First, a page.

The Depths of Depravity
Much of our dissatisfaction with and complacency about the gospel may well stem from our casual acceptance of the doctrines of original sin and total depravity. So, we need to meditate deeply on these subjects, however uncomfortable that may be. In the Creation-Fall-Redemption-Consummation paradigm, we need a more robust understanding of the second element if we hope to awaken our fascination and delight in the work of redemption and the eventual consummation of our salvation. Until we can see what it is we are saved from, we should not be surprised how disinterested we can be with the doctrine of salvation itself.
Sin’s Stain Is Deep
Yet the ability and even the willingness to meditate deeply on the effects of the Fall are hindered partly by the Fall itself. Most of us seem to know there is something wrong with us, but sin itself discourages us from looking too closely. Often, we counter any sense of imperfection with the much stronger declaration that there’s a lot of good still in us, and it is this natural goodness which we convince ourselves should be the focus of our attention.
The hymn writer, Isaac Watts, brings the spotlight back on our fallen state in his song O Help My Unbelief.
How sad our state by nature is,
Our sin, how deep it stains;
And Satan binds our captive minds
Fast in his slavish chains.
The early seventeenth-century Scottish preacher, Thomas Boston, dared to go deep into the misery of the human condition. In his book, Human Nature in Its Fourfold State, he reflects on the four different states in which human nature has existed: innocence, nature, grace, and the eternal state. He spends around 150 pages on “The State of Nature,” the second largest section in his book, second only to the eternal state, and taking up more room than “the state of grace.”
Sinning While Dreaming
Boston explores the “noetic effects of the fall,” how sin has corrupted our understanding and our minds. He offers six evidences of this corruption. His third is this: “There is in the mind of man a natural bias to evil,” such that while one struggles with things that are truly good, “it acts with a great deal of ease in evil.” He then gives six proofs of this point, and his last, he admits, is questioned by some. This proof is how we can sin even in our sleep, evidenced by “sinful dreams” where the sins our “hearts pant after when” awake are acted out with such ease while we sleep. If it seems unlikely that dreams can be sinful, Boston asks us to consider whether the same dark dreams plagued the incarnate Christ or Adam before the fall. And then he reminds us of Solomon’s sleepy encounter with God in 1 Kings 3, when God rewards Solomon for asking for wisdom rather than for long life or riches or the life of his enemies (1 Kings 3:10-11). Boston observes, “if a man may, in his sleep, do what is good and acceptable to God, why may he not also, when asleep do that which is evil and displeasing to God?”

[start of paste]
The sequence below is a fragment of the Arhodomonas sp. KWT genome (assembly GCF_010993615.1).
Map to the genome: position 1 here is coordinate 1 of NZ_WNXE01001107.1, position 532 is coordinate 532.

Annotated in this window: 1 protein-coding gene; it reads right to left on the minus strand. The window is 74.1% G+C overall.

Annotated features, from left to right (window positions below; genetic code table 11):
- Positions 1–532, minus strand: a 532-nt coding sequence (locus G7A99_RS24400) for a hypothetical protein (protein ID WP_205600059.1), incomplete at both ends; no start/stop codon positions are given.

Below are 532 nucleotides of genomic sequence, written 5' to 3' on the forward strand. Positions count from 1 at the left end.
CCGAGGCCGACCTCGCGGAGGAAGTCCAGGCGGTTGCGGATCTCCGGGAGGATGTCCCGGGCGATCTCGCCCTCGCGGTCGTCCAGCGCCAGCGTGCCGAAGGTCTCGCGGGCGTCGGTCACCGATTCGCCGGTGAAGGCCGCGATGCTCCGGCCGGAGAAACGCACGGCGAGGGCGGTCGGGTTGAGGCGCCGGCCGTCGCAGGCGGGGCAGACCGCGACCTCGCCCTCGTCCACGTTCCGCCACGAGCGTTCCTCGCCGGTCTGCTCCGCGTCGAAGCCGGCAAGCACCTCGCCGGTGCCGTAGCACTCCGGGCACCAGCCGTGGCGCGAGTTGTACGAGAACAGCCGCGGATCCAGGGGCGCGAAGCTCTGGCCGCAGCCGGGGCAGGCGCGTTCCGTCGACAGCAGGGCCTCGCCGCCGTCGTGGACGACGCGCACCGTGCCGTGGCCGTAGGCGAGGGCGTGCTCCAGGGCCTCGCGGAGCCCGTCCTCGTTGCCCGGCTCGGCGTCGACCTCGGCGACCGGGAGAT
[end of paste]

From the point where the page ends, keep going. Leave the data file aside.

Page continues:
If it be objected that this is just a natural working of the brain in our subconscious, Boston says this only proves the point: sin has negatively affected us this deeply, this fundamentally. How far we have fallen into sin is even more evident when we see how much we sin without seeming to have any ability to help ourselves.
Here’s another one of Boston’s six evidences for the noetic effects of sin: “There is in the carnal mind an opposition to spiritual truths, and an aversion to receive them.” We who profess to know God are utterly inconsistent with our profession. We believe fire will burn us, so we avoid touching it. But we live so much of our lives as if we think the gospel to be a tale. Boston challenges us, “If you believe the doctrines of the word, how is it that you are so unconcerned about the state of your souls before the Lord?”
While we may rightly criticize our hypocrisy, our failure to live in such a way that shows that the spiritual truths we profess are even more real than the burning property of fire is not just an evidence of unbelief. It is an evidence of a fallen mind, incapable of living consistently with what we say we do believe.
Guilty, Weak, and Helpless
When we begin to see just how far we’ve fallen, the depths of our depravity, we ought to become overwhelmed by our condition. We are, Isaac Watts wrote, “a guilty, weak, and helpless worm.”
But the reality of sin, while creating a holy despair, can also make us more desperate to hope in Christ alone for relief from sin’s deep stain. Jesus is sufficient not only when we understand and believe, but also when we don’t understand and when we see how entrenched unbelief remains in our fallen state.
A guilty, weak, and helpless worm,
On Thy kind arms I fall;
Be thou my strength and righteousness,
My Jesus and my all.